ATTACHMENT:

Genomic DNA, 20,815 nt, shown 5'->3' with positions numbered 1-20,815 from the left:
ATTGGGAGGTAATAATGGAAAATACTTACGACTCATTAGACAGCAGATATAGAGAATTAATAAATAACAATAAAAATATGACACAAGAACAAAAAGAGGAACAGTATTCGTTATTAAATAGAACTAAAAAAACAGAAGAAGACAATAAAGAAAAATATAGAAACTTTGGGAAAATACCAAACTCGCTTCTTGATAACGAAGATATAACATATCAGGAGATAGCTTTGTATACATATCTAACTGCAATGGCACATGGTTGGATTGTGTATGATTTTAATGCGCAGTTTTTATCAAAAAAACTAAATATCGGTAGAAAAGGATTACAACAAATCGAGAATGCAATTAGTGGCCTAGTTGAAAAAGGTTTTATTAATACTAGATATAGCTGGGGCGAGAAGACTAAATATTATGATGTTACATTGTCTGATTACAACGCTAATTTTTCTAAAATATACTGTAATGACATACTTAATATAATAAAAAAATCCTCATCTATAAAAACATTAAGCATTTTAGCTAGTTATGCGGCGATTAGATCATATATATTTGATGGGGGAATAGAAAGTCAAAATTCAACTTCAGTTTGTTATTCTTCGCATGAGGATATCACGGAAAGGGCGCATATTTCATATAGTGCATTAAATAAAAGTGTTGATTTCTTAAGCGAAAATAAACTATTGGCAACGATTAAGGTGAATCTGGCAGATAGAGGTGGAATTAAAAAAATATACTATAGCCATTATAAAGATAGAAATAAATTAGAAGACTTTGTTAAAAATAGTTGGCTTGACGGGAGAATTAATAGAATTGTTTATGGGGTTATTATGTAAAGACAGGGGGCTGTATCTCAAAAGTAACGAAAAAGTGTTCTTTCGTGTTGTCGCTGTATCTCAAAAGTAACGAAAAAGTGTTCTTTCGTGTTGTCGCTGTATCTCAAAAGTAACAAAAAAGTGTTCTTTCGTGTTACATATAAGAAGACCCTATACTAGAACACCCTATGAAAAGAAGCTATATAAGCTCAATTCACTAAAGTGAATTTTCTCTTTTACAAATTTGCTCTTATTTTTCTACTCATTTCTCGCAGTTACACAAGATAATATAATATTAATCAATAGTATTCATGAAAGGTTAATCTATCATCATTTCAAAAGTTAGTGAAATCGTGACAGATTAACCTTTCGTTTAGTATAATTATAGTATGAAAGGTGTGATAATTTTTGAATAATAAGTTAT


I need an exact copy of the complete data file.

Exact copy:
Genomic DNA, 20,815 nt, shown 5'->3' with positions numbered 1-20,815 from the left:
ATTGGGAGGTAATAATGGAAAATACTTACGACTCATTAGACAGCAGATATAGAGAATTAATAAATAACAATAAAAATATGACACAAGAACAAAAAGAGGAACAGTATTCGTTATTAAATAGAACTAAAAAAACAGAAGAAGACAATAAAGAAAAATATAGAAACTTTGGGAAAATACCAAACTCGCTTCTTGATAACGAAGATATAACATATCAGGAGATAGCTTTGTATACATATCTAACTGCAATGGCACATGGTTGGATTGTGTATGATTTTAATGCGCAGTTTTTATCAAAAAAACTAAATATCGGTAGAAAAGGATTACAACAAATCGAGAATGCAATTAGTGGCCTAGTTGAAAAAGGTTTTATTAATACTAGATATAGCTGGGGCGAGAAGACTAAATATTATGATGTTACATTGTCTGATTACAACGCTAATTTTTCTAAAATATACTGTAATGACATACTTAATATAATAAAAAAATCCTCATCTATAAAAACATTAAGCATTTTAGCTAGTTATGCGGCGATTAGATCATATATATTTGATGGGGGAATAGAAAGTCAAAATTCAACTTCAGTTTGTTATTCTTCGCATGAGGATATCACGGAAAGGGCGCATATTTCATATAGTGCATTAAATAAAAGTGTTGATTTCTTAAGCGAAAATAAACTATTGGCAACGATTAAGGTGAATCTGGCAGATAGAGGTGGAATTAAAAAAATATACTATAGCCATTATAAAGATAGAAATAAATTAGAAGACTTTGTTAAAAATAGTTGGCTTGACGGGAGAATTAATAGAATTGTTTATGGGGTTATTATGTAAAGACAGGGGGCTGTATCTCAAAAGTAACGAAAAAGTGTTCTTTCGTGTTGTCGCTGTATCTCAAAAGTAACGAAAAAGTGTTCTTTCGTGTTGTCGCTGTATCTCAAAAGTAACAAAAAAGTGTTCTTTCGTGTTACATATAAGAAGACCCTATACTAGAACACCCTATGAAAAGAAGCTATATAAGCTCAATTCACTAAAGTGAATTTTCTCTTTTACAAATTTGCTCTTATTTTTCTACTCATTTCTCGCAGTTACACAAGATAATATAATATTAATCAATAGTATTCATGAAAGGTTAATCTATCATCATTTCAAAAGTTAGTGAAATCGTGACAGATTAACCTTTCGTTTAGTATAATTATAGTATGAAAGGTGTGATAATTTTTGAATAATAAGTTAT